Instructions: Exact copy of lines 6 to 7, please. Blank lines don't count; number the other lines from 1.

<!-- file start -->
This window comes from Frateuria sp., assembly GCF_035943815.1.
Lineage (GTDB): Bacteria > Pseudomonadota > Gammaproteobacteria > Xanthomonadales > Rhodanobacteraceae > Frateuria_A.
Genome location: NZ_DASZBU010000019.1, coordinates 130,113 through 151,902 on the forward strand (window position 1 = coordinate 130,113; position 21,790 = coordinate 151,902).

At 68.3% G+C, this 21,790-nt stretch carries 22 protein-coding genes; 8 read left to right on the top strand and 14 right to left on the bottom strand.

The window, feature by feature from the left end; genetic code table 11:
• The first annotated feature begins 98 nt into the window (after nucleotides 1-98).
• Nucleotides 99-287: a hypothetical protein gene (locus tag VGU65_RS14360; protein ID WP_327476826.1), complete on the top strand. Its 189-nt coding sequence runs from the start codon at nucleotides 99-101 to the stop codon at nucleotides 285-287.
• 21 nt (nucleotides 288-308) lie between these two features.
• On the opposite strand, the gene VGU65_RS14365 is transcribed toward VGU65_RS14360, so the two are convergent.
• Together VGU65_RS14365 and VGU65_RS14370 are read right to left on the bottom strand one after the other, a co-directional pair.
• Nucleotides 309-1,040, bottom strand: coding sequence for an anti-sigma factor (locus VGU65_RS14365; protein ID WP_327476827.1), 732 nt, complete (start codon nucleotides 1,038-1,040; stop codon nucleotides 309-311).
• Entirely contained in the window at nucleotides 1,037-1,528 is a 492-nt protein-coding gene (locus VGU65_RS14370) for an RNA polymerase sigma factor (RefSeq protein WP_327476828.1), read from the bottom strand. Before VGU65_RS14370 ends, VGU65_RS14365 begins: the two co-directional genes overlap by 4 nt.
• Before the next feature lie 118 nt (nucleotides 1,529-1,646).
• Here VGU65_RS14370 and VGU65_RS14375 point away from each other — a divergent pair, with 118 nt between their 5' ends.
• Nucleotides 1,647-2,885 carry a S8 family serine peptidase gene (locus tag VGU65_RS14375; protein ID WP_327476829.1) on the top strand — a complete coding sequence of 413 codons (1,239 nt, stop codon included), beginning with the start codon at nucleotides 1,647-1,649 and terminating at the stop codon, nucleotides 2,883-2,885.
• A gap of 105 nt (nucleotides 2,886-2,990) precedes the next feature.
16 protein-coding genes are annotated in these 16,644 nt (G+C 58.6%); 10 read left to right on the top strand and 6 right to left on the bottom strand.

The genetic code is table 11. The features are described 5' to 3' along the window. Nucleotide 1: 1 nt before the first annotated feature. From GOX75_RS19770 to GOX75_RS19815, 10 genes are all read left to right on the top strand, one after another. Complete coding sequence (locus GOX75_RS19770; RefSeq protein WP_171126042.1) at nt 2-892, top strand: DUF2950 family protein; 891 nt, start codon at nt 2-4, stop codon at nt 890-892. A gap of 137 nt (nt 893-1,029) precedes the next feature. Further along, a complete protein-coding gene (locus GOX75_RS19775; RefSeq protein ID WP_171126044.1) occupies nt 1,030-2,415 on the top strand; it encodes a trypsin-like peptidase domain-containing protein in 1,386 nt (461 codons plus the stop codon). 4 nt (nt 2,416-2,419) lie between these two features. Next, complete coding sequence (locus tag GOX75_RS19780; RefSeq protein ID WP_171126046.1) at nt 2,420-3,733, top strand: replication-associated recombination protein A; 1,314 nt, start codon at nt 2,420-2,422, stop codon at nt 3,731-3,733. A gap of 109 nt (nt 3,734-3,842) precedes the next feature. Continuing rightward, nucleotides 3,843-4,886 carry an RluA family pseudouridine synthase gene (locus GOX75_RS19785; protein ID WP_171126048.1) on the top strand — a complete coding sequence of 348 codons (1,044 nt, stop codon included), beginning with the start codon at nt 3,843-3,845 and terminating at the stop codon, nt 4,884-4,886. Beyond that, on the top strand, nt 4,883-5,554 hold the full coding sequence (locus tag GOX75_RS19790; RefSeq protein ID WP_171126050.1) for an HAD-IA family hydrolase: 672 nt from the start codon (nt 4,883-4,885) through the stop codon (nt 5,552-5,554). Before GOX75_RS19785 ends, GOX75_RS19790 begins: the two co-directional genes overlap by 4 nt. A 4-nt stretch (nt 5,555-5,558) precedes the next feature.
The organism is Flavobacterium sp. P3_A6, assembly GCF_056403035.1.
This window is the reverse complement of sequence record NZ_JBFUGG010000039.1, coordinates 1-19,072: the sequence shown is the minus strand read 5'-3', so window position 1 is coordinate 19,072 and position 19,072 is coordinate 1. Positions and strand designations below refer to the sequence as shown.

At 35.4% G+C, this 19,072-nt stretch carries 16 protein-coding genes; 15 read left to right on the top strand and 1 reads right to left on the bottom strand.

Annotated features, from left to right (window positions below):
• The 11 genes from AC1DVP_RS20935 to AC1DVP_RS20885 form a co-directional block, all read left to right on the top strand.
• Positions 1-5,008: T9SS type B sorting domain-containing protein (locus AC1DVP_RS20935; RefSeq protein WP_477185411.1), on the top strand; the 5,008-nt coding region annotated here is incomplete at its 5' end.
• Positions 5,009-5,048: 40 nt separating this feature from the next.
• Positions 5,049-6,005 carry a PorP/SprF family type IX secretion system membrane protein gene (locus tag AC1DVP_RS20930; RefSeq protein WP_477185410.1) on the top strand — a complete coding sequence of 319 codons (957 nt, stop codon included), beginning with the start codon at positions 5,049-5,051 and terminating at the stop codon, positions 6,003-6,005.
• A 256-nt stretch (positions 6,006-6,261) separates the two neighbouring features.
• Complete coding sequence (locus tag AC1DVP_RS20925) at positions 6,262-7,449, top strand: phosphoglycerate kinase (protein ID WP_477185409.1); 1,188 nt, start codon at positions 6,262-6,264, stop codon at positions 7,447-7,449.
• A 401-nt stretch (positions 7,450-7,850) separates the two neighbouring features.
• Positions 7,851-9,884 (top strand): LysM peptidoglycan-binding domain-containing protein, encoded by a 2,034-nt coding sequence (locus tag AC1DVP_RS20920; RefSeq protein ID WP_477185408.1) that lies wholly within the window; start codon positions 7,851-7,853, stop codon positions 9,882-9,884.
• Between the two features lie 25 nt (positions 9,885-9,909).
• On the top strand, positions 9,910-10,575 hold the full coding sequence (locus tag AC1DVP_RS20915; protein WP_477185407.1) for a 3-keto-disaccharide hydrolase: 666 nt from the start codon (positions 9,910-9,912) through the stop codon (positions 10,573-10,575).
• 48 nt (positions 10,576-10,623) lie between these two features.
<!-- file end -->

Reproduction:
• The first annotated feature begins 98 nt into the window (after nucleotides 1-98).
• Nucleotides 99-287: a hypothetical protein gene (locus tag VGU65_RS14360; protein ID WP_327476826.1), complete on the top strand. Its 189-nt coding sequence runs from the start codon at nucleotides 99-101 to the stop codon at nucleotides 285-287.